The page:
Category Archives: Interviews

In Conversation On Conversation: Joanne Arnott

I interviewed Joanne Arnott for EVENT magazine.

“Every time I run into Arnott, I have to resist the urge to sit at her feet and ask her to explain everything to me. Many emerging writers feel the same way when they find someone whose work they connect with. Creative writing and mentorship programs are built on this. Arnott’s intelligence is intimidating, but she’s willing to keep communication lines open between herself and readers. In fact, she gives the impression that she’d have it no other way. ”

Read more here.

Check out Joanne’s blog here.

Radio star

I’m going to be on Smithers community radio today, CICK 93.9, around 2pm to talk about the Peel Project and how artists draw inspiration from their environment. You can livestream from the website, or I’ll be able to share it as a podcast later on if you miss it! 

Update on “Fools Love: 40 Week Journal” at Dawson short film fest.

w_Fools Love

Dawson City International Short Film Fest 2013 program is online! Fools Love is part of the Cold Cuts section of the festival, under the Yukon and Beyond heading, and will screen on March 29. 

Kerry had already completed the film when she contacted me to see if I had any poetry on young, foolish love that she could use as voiceover. Much to my surprise, I had a ton. Turns out the only time I really write about love, it’s of the foolish variety. So I sent her everything I had. But this piece is very close to Kerry’s heart, being somewhat auto-biographical, and It soon became obvious that we were going to have to write something that told Kerry’s story.

This was a challenge. Nearly all my writing is auto-biographical. I don’t spend a lot of time trying to get into strange character’s heads, because most of my characters are an extension of me. Now I was going to get inside a real person’s head, a friend who had suffered a serious betrayal at a vulnerable time in her life. Arguably, the most vulnerable time of her life.  I told Kerry to write out the entire story and send it to me, to not worry about spelling or punctuation or structure. I wanted the Journal entry version. Raw.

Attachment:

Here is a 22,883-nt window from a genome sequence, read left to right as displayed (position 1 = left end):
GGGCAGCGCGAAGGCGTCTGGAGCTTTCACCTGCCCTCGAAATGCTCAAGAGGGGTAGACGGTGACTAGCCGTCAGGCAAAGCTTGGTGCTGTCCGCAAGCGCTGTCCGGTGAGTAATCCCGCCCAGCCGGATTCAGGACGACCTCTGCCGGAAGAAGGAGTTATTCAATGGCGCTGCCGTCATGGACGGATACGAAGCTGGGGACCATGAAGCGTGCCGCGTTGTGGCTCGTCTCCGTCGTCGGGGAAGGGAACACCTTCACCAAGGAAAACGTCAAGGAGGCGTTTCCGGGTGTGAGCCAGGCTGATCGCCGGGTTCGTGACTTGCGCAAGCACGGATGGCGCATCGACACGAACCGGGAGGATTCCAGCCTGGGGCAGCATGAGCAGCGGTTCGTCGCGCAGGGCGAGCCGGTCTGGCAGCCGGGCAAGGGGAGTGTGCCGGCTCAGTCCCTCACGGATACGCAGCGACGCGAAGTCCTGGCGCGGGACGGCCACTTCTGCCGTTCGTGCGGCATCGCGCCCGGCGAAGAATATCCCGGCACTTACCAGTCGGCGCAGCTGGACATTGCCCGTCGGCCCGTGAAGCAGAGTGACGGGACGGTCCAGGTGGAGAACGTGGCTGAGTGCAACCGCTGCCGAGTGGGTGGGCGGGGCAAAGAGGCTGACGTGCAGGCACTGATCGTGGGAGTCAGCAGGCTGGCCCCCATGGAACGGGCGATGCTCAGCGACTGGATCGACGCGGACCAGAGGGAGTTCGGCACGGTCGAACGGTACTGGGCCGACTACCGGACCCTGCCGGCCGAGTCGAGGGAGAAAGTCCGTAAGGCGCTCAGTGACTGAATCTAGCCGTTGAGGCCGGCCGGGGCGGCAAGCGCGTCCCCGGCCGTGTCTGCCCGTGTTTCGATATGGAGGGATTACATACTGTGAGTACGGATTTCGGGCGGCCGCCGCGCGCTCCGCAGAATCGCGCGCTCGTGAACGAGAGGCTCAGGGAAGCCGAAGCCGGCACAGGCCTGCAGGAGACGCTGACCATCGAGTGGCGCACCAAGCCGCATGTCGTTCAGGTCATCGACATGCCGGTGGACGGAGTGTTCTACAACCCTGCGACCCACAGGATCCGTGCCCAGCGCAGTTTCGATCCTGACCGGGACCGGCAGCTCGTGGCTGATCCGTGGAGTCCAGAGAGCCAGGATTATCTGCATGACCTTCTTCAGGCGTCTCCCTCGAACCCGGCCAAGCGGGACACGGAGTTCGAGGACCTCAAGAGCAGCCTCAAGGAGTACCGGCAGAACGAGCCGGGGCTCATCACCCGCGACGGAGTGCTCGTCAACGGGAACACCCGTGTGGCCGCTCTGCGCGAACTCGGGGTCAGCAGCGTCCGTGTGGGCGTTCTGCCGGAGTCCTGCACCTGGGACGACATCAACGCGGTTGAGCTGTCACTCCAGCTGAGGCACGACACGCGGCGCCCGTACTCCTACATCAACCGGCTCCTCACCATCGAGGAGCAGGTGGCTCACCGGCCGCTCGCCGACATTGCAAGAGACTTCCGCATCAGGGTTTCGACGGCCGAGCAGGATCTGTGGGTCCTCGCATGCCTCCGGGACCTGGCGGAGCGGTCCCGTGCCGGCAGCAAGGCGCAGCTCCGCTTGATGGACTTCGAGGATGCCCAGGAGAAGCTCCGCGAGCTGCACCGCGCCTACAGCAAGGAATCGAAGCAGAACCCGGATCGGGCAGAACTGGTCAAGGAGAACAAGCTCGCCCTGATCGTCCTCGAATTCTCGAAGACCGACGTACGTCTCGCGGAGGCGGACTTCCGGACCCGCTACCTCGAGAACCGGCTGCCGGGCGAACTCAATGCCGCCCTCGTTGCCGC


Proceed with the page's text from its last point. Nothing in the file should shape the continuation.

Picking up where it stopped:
And that is exactly what I received: a sprawling email complete with irrational anger, petty thoughts, and the odd F-bomb. Kerry is a brutally honest and fearless storyteller. The email also contained some useful, 20/20 vision hindsight on the forty week journey I was about to chronicle. A talented artist, Kerry gave me her blog address, so I was able to take a look at how she expressed herself visually during this time. After a look through this material, I was primed.

That’s all I want to say right now, since I don’t want to get into spoiler territory. Working on the poem was difficult and emotionally wrenching and really, really rewarding. I’m honoured to have been included. Big thanks to Kerry, and I wish I could be there for your sparkly moment. You’re going to kill ’em.

Vancouver is Awesome.

Interviewed by Vancouver is Awesome for their Read All Over series:

Read All Over celebrates the bookworm in all of us, showcasing readers in Vancouver and the books they love most.

What are you currently reading? Your thoughts on it?

I just finished The Electric Kool-Aid Acid Test by Tom Wolfe. I love Gonzo journalism and Hunter Thompson. I love it when crazed drug addicts try to take on everything that’s wrong in the world — the white knights of the apocalypse — because they seem as qualified for the job as the next guy. And when you read Thompson, you get to ride side-saddle into the fire. But I really liked Wolfe’s significantly more sober approach to the swinging sixties. He managed to buy in to the movement enough to get inside it, but you could tell he was winking at you the entire time, nudge nudge, woah, like isn’t this trippy? This measure of perspective would have pissed me off at the age that I was probably supposed to read this book, but I’m 35 now. I’m aware that psychedelics didn’t exactly live up to expectation. So when a story like Ken Kesey’s is being related by a relatively sane person, I get the opportunity to look into all the dark corners.

Read more at Vancouver is Awesome. com